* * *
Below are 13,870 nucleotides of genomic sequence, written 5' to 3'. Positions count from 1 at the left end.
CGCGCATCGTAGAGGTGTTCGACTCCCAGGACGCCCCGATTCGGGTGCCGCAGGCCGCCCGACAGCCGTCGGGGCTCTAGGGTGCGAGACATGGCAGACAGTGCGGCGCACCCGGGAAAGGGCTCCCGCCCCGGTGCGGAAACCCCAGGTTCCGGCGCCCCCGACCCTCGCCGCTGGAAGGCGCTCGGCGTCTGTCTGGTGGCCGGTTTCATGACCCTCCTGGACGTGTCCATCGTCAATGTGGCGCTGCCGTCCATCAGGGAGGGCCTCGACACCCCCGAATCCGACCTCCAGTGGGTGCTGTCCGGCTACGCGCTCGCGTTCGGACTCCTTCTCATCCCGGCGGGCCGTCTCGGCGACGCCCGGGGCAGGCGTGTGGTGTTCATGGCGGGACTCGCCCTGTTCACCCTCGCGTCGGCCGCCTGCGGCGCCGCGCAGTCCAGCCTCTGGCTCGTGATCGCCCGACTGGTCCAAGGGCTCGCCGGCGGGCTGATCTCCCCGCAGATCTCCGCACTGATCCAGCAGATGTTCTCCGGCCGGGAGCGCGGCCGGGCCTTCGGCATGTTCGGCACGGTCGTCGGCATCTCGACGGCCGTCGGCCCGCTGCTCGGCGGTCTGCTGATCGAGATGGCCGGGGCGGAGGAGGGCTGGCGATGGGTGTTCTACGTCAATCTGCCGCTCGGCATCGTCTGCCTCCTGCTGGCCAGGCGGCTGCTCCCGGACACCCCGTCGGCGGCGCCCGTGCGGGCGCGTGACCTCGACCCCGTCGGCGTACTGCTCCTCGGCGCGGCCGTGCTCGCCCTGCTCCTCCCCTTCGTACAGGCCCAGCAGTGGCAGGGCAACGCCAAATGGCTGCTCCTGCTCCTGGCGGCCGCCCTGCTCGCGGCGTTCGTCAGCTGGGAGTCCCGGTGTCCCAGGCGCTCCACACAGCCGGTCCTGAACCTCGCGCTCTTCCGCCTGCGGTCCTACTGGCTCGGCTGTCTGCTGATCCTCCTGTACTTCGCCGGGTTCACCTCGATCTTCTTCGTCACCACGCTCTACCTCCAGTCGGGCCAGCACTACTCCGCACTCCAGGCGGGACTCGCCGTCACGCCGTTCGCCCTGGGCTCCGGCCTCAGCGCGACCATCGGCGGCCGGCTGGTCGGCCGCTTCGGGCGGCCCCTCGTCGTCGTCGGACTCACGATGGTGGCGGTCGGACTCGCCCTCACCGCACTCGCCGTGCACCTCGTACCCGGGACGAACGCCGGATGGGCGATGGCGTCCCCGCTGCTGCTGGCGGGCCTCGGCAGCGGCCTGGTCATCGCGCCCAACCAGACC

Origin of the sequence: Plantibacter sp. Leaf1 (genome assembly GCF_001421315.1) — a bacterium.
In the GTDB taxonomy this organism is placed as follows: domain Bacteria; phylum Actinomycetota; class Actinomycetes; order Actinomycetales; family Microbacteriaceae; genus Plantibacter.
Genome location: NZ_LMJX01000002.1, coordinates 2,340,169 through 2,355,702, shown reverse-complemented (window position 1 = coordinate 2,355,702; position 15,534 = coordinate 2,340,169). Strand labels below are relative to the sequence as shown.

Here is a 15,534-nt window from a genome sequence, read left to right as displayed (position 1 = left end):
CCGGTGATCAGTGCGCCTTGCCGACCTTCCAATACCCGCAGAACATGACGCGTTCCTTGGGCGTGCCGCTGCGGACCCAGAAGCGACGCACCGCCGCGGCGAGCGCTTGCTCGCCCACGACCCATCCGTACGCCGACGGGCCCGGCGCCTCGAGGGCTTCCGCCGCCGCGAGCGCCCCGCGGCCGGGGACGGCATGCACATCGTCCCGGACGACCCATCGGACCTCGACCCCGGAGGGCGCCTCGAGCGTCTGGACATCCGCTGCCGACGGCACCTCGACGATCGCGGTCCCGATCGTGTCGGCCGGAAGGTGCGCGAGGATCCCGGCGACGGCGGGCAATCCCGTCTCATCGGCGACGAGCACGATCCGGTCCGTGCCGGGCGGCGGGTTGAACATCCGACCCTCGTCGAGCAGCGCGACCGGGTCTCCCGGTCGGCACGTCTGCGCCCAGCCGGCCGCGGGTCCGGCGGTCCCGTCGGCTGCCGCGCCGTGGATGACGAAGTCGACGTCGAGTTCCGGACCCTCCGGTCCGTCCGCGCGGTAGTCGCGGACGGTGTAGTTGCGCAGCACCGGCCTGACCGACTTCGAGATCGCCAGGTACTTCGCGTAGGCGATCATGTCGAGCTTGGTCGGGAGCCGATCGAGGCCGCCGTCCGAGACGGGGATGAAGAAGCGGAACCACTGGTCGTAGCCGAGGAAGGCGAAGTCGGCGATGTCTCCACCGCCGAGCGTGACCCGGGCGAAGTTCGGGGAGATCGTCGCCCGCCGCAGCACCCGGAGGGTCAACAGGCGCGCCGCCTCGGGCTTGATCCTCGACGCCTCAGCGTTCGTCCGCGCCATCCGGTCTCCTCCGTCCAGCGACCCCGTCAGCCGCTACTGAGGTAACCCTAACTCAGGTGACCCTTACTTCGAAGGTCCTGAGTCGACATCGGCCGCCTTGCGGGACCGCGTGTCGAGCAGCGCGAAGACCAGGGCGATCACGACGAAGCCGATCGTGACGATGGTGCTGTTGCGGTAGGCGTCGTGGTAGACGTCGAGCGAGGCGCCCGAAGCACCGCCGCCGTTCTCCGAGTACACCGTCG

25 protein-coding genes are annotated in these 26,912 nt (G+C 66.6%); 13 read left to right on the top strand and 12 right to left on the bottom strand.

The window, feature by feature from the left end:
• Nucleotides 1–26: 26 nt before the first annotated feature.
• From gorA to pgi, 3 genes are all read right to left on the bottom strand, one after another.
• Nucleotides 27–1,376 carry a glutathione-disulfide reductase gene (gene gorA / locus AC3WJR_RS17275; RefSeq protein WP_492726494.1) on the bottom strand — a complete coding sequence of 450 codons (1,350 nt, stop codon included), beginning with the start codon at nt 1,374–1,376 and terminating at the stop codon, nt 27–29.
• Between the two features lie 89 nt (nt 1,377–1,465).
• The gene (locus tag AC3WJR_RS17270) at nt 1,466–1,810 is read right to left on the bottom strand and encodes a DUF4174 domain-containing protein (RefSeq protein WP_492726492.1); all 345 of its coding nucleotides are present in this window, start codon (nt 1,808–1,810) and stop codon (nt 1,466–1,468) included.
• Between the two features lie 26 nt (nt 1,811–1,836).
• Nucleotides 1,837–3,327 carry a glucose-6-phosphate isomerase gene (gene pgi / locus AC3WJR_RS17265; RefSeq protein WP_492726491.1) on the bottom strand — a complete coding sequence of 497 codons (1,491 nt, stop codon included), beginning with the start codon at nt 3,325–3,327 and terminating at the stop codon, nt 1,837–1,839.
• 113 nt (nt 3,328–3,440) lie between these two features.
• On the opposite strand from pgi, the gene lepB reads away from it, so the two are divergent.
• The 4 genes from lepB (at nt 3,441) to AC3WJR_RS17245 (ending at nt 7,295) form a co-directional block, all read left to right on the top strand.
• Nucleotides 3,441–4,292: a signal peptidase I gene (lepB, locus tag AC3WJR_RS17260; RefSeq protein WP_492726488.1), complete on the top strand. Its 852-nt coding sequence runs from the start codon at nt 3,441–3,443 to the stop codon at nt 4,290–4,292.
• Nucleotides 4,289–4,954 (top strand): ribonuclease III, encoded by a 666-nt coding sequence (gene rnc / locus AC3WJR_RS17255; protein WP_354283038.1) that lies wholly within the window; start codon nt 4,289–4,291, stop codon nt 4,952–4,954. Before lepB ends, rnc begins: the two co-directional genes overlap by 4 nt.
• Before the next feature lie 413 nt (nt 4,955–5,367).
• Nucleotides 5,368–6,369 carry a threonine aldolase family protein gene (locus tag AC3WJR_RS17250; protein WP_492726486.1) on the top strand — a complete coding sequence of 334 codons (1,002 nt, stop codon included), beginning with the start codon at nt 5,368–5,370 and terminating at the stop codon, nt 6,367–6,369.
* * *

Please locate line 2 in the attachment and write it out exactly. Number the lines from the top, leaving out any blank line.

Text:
CGCGCATCGTAGAGGTGTTCGACTCCCAGGACGCCCCGATTCGGGTGCCGCAGGCCGCCCGACAGCCGTCGGGGCTCTAGGGTGCGAGACATGGCAGACAGTGCGGCGCACCCGGGAAAGGGCTCCCGCCCCGGTGCGGAAACCCCAGGTTCCGGCGCCCCCGACCCTCGCCGCTGGAAGGCGCTCGGCGTCTGTCTGGTGGCCGGTTTCATGACCCTCCTGGACGTGTCCATCGTCAATGTGGCGCTGCCGTCCATCAGGGAGGGCCTCGACACCCCCGAATCCGACCTCCAGTGGGTGCTGTCCGGCTACGCGCTCGCGTTCGGACTCCTTCTCATCCCGGCGGGCCGTCTCGGCGACGCCCGGGGCAGGCGTGTGGTGTTCATGGCGGGACTCGCCCTGTTCACCCTCGCGTCGGCCGCCTGCGGCGCCGCGCAGTCCAGCCTCTGGCTCGTGATCGCCCGACTGGTCCAAGGGCTCGCCGGCGGGCTGATCTCCCCGCAGATCTCCGCACTGATCCAGCAGATGTTCTCCGGCCGGGAGCGCGGCCGGGCCTTCGGCATGTTCGGCACGGTCGTCGGCATCTCGACGGCCGTCGGCCCGCTGCTCGGCGGTCTGCTGATCGAGATGGCCGGGGCGGAGGAGGGCTGGCGATGGGTGTTCTACGTCAATCTGCCGCTCGGCATCGTCTGCCTCCTGCTGGCCAGGCGGCTGCTCCCGGACACCCCGTCGGCGGCGCCCGTGCGGGCGCGTGACCTCGACCCCGTCGGCGTACTGCTCCTCGGCGCGGCCGTGCTCGCCCTGCTCCTCCCCTTCGTACAGGCCCAGCAGTGGCAGGGCAACGCCAAATGGCTGCTCCTGCTCCTGGCGGCCGCCCTGCTCGCGGCGTTCGTCAGCTGGGAGTCCCGGTGTCCCAGGCGCTCCACACAGCCGGTCCTGAACCTCGCGCTCTTCCGCCTGCGGTCCTACTGGCTCGGCTGTCTGCTGATCCTCCTGTACTTCGCCGGGTTCACCTCGATCTTCTTCGTCACCACGCTCTACCTCCAGTCGGGCCAGCACTACTCCGCACTCCAGGCGGGACTCGCCGTCACGCCGTTCGCCCTGGGCTCCGGCCTCAGCGCGACCATCGGCGGCCGGCTGGTCGGCCGCTTCGGGCGGCCCCTCGTCGTCGTCGGACTCACGATGGTGGCGGTCGGACTCGCCCTCACCGCACTCGCCGTGCACCTCGTACCCGGGACGAACGCCGGATGGGCGATGGCGTCCCCGCTGCTGCTGGCGGGCCTCGGCAGCGGCCTGGTCATCGCGCCCAACCAGACC